The Lost Hour of Europe?

An Autopsy of the Failed Yugoslav Experiment

Balkans warprints
The Lost Hour of Europe? : An Autopsy of the Failed Yugoslav Experiment - Christina Balis


The beginning of this century's last decade was marked by euphoric prophecies of a "new world order" and by optimistic theses such as Francis Fukuyama' s "End of History." However, as one approaches the end of this century, little of that rhetoric appears realistic ... An old disorder seems to shape today's agenda, while historical ghosts have returned to haunt the leaders of a continent still struggling with a bitter past.

The Yugoslav conflict, the "third Balkan war" in a mere century, was not just the most brutal expression of violence on the European continent since the end of the Second World War; it was also the most grandiose single failure of the new "European order." It dangerously shook the very fundamentals of Europe's unique edifice and cast a dark shadow over the plans and visions of its optimistic architects. A great number of accounts have been written already of Yugoslavia's destruction and on Europe's 'failure' to contain (much less to deter) the atrocities that were committed. Few statements have been so widely quoted and cynically commented on as the triumphant announcement of Luxembourg's foreign minister, Jacques Poos, who in 1991 declared:

This is the hour of Europe ... if one problem can be solved by the Europeans, it is the Yugoslav problem. This is a European country and it is not up to the Americans. It is not up to anyone else.1

Referring to Mr. Poos' declaration that the "hour of Europe" had come, one commentator suggested a more fitting slogan - "For Whom the Bell Tolls"2 - in light of some of the most infamous massacres in Srebenica and Vukovar. What Warren Christopher termed "the problem from Hell,"3 demanding, according to Lord Owen, "solutions born in hell,"4 sounds like a false echo to the enthusiasts' initial claim of "European solutions for European problems."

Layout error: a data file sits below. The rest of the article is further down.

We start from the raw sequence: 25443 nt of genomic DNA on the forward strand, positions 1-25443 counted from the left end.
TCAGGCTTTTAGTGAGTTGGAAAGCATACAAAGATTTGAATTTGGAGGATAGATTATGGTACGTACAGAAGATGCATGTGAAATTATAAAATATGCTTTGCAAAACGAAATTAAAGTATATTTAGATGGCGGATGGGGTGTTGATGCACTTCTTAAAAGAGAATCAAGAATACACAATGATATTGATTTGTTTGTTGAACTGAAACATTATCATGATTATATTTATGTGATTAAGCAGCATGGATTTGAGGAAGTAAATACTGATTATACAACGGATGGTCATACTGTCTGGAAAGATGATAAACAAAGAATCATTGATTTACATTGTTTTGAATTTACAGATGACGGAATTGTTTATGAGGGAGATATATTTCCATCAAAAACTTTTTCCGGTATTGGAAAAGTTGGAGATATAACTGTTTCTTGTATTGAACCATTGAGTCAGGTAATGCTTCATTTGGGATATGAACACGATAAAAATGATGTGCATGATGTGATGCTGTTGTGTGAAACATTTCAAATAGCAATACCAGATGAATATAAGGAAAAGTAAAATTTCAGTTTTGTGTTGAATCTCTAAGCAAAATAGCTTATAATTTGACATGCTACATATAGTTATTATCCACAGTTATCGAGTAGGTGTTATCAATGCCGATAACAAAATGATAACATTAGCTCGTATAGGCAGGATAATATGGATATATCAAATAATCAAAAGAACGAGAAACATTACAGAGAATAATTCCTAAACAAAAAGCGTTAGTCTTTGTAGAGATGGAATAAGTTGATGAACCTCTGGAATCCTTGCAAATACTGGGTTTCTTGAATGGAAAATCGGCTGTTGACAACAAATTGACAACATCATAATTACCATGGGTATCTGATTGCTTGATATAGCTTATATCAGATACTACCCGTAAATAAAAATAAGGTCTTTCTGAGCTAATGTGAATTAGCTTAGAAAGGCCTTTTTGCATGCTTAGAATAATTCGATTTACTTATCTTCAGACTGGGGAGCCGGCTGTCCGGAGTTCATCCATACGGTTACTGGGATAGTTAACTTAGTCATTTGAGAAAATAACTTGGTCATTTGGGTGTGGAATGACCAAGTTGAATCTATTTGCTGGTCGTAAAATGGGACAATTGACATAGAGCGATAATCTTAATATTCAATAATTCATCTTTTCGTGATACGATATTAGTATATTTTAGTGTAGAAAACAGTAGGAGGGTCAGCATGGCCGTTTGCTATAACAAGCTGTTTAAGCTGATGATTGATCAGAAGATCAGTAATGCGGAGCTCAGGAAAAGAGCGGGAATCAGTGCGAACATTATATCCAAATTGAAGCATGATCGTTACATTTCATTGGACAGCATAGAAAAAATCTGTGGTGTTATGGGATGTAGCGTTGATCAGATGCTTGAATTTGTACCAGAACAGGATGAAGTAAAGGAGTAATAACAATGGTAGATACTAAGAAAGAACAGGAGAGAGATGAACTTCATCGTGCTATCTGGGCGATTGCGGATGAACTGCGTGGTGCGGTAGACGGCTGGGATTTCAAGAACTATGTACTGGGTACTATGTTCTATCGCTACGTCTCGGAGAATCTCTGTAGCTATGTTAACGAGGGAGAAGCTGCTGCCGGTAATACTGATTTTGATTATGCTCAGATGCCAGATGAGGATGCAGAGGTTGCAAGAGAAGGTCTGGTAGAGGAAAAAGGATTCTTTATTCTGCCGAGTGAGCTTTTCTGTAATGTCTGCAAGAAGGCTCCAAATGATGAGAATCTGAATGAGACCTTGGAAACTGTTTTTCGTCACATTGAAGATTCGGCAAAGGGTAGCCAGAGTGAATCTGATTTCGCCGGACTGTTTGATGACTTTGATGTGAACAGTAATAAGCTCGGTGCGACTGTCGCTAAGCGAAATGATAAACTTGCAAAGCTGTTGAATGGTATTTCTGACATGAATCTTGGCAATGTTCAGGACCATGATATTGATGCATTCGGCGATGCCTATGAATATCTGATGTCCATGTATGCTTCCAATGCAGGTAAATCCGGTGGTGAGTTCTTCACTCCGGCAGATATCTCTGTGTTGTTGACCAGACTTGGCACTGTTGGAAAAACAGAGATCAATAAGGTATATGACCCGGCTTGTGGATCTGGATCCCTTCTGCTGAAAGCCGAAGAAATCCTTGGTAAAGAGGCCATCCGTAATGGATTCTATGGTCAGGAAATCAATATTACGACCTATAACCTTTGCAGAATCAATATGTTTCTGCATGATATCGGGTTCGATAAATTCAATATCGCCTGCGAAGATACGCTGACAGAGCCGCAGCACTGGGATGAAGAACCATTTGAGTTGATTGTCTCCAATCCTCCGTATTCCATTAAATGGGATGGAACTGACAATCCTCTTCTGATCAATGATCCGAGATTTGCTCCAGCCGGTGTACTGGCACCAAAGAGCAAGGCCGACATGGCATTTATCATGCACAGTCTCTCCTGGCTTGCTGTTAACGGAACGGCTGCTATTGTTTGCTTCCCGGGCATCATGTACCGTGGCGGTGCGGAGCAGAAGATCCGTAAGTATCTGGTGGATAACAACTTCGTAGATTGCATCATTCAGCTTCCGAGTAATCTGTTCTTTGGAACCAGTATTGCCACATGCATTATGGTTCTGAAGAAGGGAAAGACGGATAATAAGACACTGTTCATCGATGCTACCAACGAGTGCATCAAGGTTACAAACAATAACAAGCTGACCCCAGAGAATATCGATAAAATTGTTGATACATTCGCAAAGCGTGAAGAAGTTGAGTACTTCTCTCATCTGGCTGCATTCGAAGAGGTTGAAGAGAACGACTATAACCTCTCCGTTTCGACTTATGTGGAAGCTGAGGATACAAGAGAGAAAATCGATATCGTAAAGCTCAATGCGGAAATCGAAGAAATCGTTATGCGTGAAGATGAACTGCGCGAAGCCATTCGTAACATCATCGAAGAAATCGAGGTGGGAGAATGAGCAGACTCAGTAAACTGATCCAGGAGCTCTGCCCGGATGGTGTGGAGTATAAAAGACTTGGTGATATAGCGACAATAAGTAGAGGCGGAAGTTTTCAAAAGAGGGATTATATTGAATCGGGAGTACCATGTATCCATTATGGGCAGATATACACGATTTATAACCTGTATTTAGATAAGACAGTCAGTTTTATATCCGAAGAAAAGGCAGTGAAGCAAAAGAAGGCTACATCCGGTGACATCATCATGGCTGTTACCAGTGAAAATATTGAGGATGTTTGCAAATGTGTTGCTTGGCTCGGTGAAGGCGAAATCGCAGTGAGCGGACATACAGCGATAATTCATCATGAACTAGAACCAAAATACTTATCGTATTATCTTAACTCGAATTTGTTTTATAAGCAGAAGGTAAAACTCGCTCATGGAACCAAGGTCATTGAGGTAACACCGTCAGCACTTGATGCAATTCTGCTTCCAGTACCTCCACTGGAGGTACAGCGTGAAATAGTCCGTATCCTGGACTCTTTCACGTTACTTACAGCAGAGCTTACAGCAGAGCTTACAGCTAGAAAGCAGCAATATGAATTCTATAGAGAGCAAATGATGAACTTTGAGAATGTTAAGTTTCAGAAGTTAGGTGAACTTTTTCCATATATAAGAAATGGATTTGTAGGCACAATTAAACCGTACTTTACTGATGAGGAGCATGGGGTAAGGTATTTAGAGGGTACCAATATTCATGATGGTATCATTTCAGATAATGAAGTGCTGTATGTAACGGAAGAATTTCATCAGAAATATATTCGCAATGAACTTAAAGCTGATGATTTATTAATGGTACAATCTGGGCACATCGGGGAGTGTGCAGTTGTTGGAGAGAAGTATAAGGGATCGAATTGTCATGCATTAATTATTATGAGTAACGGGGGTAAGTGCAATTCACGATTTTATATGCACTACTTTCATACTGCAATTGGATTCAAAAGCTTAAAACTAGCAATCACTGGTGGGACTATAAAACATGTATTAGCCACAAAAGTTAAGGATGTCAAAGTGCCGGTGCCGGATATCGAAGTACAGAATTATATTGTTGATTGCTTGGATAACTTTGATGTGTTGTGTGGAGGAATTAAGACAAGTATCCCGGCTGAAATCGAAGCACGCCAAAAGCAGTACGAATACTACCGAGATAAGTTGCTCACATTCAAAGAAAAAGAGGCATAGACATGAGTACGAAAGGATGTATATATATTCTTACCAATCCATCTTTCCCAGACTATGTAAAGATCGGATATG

As with so many other ethnic or civil conflicts, history cannot be ignored. Yugoslavia is a region of enormous historic complexity that presents profound difficulties to scholars and policy-makers alike. Tito, the authoritarian leader of former Yugoslavia, legitimized his country's independence from the Soviet Union. He benefitted politically, as well economically, from the existing bipolarity by following a successful policy of non­alignment during the Cold War. However, this 'anti-polar' policy contained the seeds of future tensions. Tito's death in 1980 and the discrediting of his "brotherhood and unity" mantra were followed by the disappearance of the Eastern threat, further eroding the country's fragile sense of nationhood. The gradual deterioration of the Yugoslav economy and the cessation of external economic assistance after the end of the Cold War opened a Pandora's box of previously suppressed problems. The situation was then adroitly exploited by nationalist leaders such as the Serbian President, Milosevic, and his Croatian counterpart, Tudjman.

No satisfactory answer has been given to the question whether Yugoslavia's dissolution and plunge into a brutal war were inevitable. Even more difficult is any attempt at determining when the die was cast. Was it when Tito died in 1980? After the Slovenian plebiscite in the fall of 1990? When Slovenia and Croatia declared their independence in the summer of 1991? Or was it when the European powers recognized their independence at the beginning of 1992?